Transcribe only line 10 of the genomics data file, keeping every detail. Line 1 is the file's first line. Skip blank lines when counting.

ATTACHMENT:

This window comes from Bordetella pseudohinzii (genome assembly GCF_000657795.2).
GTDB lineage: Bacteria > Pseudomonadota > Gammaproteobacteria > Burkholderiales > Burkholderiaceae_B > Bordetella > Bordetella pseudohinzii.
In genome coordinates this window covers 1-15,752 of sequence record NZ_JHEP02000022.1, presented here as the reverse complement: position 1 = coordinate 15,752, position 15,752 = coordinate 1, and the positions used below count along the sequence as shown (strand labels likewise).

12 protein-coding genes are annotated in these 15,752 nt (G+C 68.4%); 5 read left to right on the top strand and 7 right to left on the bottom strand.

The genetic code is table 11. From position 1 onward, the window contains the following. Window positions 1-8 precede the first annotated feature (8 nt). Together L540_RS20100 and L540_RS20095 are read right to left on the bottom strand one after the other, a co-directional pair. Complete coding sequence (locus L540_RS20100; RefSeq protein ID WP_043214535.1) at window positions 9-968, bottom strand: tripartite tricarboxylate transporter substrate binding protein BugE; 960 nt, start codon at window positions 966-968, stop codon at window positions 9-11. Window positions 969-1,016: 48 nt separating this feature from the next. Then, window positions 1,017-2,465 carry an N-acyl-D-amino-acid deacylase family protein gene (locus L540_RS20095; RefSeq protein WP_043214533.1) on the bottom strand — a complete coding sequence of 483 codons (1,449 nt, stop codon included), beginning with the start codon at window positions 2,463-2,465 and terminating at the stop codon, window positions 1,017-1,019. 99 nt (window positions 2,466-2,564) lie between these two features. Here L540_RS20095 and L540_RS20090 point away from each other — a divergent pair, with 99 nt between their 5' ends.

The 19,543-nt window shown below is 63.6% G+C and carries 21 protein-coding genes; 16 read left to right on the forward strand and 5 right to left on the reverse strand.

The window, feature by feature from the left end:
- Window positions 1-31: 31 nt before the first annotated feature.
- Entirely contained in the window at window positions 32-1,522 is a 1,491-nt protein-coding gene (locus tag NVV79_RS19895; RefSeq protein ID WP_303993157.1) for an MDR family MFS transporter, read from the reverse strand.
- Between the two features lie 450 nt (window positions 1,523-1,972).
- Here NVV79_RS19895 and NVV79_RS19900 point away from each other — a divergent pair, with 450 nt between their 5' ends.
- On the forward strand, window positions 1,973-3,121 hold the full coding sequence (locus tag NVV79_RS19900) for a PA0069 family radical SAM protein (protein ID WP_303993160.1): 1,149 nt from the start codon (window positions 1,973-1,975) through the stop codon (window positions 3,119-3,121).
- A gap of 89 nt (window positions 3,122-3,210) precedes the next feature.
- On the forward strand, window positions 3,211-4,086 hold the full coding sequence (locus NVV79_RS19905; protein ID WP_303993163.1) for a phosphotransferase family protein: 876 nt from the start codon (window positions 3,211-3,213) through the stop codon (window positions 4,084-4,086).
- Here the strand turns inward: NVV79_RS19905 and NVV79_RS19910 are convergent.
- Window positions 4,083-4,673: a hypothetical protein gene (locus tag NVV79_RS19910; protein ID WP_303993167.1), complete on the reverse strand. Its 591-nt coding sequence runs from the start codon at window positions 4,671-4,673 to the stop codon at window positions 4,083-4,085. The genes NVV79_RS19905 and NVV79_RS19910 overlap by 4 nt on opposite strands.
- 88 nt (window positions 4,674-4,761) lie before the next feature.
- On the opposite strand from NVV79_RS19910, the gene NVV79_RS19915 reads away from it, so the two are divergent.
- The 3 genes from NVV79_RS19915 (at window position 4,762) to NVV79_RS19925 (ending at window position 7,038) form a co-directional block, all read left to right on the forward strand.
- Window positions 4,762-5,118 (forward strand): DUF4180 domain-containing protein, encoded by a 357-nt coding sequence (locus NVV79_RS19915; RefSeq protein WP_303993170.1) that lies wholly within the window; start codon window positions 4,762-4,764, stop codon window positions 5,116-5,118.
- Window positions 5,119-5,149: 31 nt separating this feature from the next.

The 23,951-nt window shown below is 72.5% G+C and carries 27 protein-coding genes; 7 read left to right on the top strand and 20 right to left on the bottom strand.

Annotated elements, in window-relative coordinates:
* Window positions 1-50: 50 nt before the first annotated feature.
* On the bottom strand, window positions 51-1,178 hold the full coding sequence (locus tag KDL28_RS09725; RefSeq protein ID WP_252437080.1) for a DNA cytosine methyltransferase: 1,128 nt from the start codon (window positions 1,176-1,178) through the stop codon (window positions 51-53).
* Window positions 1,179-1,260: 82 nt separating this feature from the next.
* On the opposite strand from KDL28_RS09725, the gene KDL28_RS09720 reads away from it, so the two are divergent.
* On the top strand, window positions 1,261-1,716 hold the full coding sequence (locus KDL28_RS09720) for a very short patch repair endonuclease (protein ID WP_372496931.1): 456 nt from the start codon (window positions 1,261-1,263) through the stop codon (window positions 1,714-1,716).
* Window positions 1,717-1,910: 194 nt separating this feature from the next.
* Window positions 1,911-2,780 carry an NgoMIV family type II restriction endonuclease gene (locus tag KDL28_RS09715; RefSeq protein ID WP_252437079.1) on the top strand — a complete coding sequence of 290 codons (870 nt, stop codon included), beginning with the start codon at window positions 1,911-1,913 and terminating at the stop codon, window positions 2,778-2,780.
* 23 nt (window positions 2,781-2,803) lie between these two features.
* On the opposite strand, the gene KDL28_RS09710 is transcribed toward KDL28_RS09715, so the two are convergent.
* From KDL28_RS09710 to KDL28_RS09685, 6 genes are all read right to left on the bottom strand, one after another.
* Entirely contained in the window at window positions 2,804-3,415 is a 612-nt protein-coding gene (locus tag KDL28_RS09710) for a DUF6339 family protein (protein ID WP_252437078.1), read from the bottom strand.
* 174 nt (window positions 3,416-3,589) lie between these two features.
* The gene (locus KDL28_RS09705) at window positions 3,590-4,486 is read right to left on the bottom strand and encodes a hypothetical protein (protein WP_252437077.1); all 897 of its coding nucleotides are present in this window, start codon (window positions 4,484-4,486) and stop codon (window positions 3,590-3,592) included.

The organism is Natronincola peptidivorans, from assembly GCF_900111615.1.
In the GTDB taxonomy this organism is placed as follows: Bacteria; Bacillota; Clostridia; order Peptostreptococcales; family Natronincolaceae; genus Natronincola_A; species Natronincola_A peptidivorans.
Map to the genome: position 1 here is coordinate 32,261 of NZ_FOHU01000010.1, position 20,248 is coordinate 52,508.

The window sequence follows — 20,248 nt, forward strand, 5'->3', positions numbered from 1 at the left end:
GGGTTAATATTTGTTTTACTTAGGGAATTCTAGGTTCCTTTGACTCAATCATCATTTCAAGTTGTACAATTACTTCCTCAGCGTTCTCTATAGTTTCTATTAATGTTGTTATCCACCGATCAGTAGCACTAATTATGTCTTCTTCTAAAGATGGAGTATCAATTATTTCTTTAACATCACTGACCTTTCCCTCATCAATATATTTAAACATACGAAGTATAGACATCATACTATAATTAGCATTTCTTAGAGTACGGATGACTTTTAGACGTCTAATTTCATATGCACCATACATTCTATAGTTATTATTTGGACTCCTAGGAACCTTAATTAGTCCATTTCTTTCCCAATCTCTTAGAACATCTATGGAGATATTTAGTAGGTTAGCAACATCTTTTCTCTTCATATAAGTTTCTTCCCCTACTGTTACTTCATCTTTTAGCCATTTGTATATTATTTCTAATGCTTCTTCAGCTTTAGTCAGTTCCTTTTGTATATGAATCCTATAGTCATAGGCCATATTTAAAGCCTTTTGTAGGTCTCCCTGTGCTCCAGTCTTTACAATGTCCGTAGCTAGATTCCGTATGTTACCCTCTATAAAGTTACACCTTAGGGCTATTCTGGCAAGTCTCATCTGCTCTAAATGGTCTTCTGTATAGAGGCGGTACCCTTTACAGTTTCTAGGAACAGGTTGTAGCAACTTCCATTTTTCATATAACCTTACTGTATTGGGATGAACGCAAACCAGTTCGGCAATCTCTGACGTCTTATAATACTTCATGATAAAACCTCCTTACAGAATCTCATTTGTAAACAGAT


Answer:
- Between the two features lie 450 nt (window positions 1,523-1,972).